If you prefer a lamp that will provide ample reading light instead of ambient lighting, you can turn your wine bottles into a chic table lamp for a bedroom, den or next to your favorite reading chair. To make it, you’ll need the same materials as listed above for the accent lighting, swapping the Christmas tree lights for a DIY lamp kit from your local hardware store. You’ll also need a lampshade.

To make the lamp, follow the directions above, but insert the lamp wire through the hole instead. Snake it up the spout of the bottle and attach it to the bulb socket, twisting the wires together as indicated in the lamp kit’s instructions. Attach the shade holder, screw in a light bulb and place your lamp shade over the bottle to complete the look.

#4 Dish Soap Dispenser

Upgrade your kitchen by replacing a cheap plastic soap container with a colorful wine bottle dispenser. For this project, you’ll need an empty wine bottle and a soap dispenser pump top from a craft store.

Clean the bottle and remove the label first. You can use a plain bottle for this task, or you can decorate the bottle with paint, decals or glass etching cream. Once your bottle is complete, trim the dispenser tubing to the length of the bottle, attach it to the inside of the pump and screw the pump onto the wine bottle as you would a cap. You can refill your soap dispenser to use it indefinitely.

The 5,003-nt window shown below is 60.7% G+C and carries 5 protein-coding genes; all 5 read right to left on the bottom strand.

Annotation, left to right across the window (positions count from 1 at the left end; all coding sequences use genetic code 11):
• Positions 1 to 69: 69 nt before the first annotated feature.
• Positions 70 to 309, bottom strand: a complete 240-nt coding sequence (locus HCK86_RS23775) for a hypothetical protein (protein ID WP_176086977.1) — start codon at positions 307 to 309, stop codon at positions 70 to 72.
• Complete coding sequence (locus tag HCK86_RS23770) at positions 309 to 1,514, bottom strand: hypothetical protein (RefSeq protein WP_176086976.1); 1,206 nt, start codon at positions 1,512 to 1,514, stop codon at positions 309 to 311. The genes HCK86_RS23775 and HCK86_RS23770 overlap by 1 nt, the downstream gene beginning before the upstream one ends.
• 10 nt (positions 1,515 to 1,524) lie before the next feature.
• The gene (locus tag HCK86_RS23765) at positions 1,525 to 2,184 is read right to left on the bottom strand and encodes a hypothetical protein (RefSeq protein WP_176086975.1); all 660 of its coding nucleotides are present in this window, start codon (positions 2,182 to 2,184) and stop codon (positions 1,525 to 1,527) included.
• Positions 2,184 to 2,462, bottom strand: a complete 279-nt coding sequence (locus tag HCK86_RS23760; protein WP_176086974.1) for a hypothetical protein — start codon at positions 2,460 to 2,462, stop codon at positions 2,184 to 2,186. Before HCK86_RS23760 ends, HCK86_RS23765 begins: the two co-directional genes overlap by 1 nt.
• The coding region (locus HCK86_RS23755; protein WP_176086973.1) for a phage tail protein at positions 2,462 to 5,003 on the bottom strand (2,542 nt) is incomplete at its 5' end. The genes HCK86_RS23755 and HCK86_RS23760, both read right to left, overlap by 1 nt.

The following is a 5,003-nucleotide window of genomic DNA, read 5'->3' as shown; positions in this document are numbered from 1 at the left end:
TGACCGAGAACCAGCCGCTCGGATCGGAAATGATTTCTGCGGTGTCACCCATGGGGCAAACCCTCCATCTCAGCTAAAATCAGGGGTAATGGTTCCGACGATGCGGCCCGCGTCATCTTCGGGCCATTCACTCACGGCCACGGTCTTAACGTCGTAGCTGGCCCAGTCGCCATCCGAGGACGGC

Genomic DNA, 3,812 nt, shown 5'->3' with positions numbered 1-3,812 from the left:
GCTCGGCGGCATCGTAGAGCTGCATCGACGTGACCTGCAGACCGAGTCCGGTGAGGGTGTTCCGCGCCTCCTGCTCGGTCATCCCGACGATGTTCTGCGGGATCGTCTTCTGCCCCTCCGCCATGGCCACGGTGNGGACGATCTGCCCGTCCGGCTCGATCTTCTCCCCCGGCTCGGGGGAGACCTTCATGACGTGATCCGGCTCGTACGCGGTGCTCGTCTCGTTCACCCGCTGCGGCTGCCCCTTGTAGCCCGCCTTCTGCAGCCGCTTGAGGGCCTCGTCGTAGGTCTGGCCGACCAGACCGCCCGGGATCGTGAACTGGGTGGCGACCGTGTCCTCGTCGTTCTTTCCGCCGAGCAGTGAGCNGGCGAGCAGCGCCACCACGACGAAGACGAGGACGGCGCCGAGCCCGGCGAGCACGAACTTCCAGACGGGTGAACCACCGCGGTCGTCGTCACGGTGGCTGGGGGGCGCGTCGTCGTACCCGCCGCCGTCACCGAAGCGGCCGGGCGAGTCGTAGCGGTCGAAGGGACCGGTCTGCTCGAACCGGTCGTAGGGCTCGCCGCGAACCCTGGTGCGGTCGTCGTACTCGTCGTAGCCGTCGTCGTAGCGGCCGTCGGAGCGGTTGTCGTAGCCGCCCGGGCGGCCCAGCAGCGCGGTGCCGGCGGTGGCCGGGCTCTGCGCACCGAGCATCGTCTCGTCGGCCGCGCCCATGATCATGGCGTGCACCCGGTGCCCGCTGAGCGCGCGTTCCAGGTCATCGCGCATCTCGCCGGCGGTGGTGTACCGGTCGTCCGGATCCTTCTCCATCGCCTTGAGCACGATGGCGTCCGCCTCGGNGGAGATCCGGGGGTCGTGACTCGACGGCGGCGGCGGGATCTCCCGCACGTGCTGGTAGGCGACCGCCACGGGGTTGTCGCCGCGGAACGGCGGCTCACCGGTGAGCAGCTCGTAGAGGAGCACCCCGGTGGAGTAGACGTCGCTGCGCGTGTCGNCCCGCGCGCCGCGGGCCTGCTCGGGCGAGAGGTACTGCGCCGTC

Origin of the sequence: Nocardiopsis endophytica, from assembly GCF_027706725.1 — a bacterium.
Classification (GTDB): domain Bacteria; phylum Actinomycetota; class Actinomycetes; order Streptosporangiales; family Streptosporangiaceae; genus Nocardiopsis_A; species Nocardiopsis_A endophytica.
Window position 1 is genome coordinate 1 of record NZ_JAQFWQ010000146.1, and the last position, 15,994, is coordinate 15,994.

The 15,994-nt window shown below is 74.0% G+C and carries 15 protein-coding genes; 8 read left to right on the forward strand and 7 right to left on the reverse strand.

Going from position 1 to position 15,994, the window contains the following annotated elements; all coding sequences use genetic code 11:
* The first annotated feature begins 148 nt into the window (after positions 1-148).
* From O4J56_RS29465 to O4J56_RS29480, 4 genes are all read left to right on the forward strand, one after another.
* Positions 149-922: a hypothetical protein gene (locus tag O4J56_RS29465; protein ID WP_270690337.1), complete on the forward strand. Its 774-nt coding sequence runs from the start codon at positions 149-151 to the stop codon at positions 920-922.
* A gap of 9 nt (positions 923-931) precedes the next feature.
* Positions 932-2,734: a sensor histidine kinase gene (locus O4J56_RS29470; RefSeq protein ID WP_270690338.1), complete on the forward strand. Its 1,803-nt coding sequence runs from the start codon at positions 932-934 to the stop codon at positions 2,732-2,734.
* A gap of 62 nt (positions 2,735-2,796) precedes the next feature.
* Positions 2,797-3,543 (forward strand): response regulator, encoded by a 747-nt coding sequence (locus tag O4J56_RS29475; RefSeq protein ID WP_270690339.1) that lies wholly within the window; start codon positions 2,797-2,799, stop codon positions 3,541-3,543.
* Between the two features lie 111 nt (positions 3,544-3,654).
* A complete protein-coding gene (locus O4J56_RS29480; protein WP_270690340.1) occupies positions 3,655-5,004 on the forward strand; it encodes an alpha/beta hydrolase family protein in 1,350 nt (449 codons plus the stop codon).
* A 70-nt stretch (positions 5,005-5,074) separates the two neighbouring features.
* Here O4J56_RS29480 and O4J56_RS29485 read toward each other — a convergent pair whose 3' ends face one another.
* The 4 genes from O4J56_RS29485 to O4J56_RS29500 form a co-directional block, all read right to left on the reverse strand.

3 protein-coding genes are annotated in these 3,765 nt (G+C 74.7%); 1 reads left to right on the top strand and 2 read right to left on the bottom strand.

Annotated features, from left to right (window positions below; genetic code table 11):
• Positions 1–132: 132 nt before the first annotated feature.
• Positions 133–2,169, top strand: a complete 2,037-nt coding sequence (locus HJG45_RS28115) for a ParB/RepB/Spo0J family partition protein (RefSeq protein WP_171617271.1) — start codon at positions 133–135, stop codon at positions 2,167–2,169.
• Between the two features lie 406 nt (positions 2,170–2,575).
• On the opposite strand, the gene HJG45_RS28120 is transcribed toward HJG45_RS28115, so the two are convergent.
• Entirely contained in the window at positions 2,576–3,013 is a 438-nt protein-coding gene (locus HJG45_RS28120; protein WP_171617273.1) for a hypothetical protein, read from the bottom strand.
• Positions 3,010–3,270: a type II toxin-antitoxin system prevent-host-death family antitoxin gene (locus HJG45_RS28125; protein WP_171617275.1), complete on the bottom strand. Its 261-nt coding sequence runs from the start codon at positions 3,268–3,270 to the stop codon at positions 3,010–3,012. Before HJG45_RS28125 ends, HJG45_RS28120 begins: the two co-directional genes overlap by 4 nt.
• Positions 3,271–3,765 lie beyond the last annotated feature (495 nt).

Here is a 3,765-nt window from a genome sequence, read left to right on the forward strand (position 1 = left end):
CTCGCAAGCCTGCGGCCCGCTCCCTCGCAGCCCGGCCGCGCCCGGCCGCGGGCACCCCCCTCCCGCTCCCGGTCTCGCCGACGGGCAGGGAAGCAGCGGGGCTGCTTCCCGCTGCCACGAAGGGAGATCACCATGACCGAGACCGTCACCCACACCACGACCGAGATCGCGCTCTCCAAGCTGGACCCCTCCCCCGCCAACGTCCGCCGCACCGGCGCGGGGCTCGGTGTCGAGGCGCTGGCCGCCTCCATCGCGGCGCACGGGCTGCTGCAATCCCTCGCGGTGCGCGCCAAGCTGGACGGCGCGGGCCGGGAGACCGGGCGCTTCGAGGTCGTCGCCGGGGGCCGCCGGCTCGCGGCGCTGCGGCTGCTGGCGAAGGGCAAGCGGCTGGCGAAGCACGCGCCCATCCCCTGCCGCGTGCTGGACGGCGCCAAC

(Image via Mother Nature Network)

#5 Tabletop Tiki Torches

Keep mosquitos at bay with decorative citronella torches for your picnic table. To make them, you’ll need an empty wine bottle, glass marbles or craft pebbles, a refill tiki torch wick, citronella tiki torch fuel oil and a 3/8-inch x 1/4-inch brass or copper coupling from the hardware store.

First, clean the bottle and remove the label. Fill the bottle about one-third of the way with marbles or pebbles to weigh it down, then fill the rest of the way with the citronella oil. Thread the wick through the coupling so that about a half-inch of rope peeks through its wider end and insert the long end of the wick into the wine bottle. Press the coupling into the spout and light your torch.

#6 Candle Holders